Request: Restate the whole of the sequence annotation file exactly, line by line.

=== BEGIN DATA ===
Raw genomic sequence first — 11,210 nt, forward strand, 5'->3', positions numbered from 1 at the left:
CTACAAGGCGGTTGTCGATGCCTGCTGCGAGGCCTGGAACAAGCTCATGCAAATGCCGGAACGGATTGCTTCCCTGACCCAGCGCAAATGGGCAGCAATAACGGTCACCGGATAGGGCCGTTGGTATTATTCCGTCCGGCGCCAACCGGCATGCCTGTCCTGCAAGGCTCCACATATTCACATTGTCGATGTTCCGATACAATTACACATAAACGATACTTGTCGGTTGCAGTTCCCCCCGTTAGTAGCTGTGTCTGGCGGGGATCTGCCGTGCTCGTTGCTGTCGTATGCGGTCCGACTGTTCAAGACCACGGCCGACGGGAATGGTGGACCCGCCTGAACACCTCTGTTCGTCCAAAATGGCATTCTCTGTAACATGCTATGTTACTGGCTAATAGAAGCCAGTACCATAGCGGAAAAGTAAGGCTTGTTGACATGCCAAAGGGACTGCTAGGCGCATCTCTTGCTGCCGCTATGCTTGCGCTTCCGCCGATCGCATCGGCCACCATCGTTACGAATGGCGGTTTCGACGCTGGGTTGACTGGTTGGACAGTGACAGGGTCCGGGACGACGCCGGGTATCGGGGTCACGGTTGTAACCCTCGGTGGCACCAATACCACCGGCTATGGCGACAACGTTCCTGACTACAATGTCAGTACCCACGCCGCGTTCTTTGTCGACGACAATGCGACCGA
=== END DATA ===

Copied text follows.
Raw genomic sequence first — 11,210 nt, forward strand, 5'->3', positions numbered from 1 at the left:
CTACAAGGCGGTTGTCGATGCCTGCTGCGAGGCCTGGAACAAGCTCATGCAAATGCCGGAACGGATTGCTTCCCTGACCCAGCGCAAATGGGCAGCAATAACGGTCACCGGATAGGGCCGTTGGTATTATTCCGTCCGGCGCCAACCGGCATGCCTGTCCTGCAAGGCTCCACATATTCACATTGTCGATGTTCCGATACAATTACACATAAACGATACTTGTCGGTTGCAGTTCCCCCCGTTAGTAGCTGTGTCTGGCGGGGATCTGCCGTGCTCGTTGCTGTCGTATGCGGTCCGACTGTTCAAGACCACGGCCGACGGGAATGGTGGACCCGCCTGAACACCTCTGTTCGTCCAAAATGGCATTCTCTGTAACATGCTATGTTACTGGCTAATAGAAGCCAGTACCATAGCGGAAAAGTAAGGCTTGTTGACATGCCAAAGGGACTGCTAGGCGCATCTCTTGCTGCCGCTATGCTTGCGCTTCCGCCGATCGCATCGGCCACCATCGTTACGAATGGCGGTTTCGACGCTGGGTTGACTGGTTGGACAGTGACAGGGTCCGGGACGACGCCGGGTATCGGGGTCACGGTTGTAACCCTCGGTGGCACCAATACCACCGGCTATGGCGACAACGTTCCTGACTACAATGTCAGTACCCACGCCGCGTTCTTTGTCGACGACAATGCGACCGA